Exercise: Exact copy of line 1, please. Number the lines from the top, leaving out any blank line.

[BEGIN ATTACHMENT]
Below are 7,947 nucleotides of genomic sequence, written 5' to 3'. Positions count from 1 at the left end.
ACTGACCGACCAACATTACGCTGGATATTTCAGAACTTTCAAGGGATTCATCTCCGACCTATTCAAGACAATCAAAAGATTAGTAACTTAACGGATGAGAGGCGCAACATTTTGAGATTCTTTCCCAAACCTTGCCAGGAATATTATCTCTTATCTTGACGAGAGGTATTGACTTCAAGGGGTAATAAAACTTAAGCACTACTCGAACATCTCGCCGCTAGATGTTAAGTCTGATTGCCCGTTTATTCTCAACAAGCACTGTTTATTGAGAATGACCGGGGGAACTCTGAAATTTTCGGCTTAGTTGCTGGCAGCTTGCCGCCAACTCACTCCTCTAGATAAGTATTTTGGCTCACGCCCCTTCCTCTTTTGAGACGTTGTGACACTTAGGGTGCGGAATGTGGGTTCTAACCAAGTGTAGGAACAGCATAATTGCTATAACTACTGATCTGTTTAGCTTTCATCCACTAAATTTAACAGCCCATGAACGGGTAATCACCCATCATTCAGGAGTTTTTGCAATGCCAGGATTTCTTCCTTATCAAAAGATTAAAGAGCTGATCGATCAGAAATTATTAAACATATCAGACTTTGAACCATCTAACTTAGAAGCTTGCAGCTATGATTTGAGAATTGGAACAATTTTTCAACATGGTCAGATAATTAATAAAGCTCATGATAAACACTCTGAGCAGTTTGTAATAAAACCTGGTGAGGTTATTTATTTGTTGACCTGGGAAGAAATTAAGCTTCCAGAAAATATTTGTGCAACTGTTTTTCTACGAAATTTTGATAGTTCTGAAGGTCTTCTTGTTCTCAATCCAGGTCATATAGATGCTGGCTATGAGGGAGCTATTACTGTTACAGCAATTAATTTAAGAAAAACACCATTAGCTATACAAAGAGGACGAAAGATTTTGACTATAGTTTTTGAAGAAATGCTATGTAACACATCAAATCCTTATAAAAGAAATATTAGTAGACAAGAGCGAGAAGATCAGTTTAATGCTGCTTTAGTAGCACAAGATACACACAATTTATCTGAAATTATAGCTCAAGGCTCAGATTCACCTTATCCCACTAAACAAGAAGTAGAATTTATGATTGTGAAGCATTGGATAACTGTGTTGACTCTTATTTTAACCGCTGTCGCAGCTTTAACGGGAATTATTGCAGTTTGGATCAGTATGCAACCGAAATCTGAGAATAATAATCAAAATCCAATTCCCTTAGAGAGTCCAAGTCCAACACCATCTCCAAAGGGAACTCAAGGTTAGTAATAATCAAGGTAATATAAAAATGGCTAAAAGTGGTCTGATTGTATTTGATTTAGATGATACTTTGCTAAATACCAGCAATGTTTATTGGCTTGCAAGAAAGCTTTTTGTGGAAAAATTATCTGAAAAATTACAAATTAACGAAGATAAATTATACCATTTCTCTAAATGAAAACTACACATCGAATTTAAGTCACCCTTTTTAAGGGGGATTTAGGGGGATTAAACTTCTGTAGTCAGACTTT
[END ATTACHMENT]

Below are 7,947 nucleotides of genomic sequence, written 5' to 3'. Positions count from 1 at the left end.